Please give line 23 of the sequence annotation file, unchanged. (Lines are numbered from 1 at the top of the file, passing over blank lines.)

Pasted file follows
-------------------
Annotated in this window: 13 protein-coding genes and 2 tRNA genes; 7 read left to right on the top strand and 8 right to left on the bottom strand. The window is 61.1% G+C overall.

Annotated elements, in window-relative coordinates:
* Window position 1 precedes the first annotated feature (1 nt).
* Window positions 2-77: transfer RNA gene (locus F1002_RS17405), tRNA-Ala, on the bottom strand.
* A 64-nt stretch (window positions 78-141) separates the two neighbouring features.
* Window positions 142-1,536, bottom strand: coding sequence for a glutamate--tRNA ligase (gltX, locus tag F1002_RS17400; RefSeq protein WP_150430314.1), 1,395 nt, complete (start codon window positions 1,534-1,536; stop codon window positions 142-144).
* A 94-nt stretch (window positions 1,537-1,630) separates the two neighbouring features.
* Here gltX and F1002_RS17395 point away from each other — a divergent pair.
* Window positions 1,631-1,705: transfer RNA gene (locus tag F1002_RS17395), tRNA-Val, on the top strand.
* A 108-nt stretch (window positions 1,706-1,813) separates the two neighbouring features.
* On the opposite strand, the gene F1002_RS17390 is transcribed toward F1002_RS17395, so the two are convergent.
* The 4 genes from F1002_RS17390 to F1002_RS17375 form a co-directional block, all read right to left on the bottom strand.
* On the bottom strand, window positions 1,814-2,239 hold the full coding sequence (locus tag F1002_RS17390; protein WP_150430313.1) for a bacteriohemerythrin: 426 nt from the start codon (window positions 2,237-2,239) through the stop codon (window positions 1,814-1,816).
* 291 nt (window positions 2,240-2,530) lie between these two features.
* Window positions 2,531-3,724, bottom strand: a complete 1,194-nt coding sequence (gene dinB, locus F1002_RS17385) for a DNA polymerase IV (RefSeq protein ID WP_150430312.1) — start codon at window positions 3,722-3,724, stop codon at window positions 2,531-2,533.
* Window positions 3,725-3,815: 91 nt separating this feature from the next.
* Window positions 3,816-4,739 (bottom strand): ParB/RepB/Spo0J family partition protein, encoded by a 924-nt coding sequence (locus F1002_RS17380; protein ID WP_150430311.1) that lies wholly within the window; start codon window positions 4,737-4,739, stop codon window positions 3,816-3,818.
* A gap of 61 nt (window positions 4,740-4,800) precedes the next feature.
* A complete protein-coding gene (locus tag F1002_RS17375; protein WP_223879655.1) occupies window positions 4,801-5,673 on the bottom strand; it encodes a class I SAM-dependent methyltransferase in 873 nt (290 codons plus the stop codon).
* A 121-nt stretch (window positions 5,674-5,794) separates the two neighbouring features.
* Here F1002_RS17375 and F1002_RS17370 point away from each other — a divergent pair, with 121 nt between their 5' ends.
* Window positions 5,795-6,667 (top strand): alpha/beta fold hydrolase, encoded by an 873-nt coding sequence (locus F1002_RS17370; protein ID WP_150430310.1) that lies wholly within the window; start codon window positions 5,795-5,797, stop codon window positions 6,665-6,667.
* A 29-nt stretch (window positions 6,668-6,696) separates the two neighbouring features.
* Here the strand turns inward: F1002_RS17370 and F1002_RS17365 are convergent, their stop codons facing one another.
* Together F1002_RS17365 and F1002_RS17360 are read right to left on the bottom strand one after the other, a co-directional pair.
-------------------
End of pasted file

* A 29-nt stretch (window positions 6,668-6,696) separates the two neighbouring features.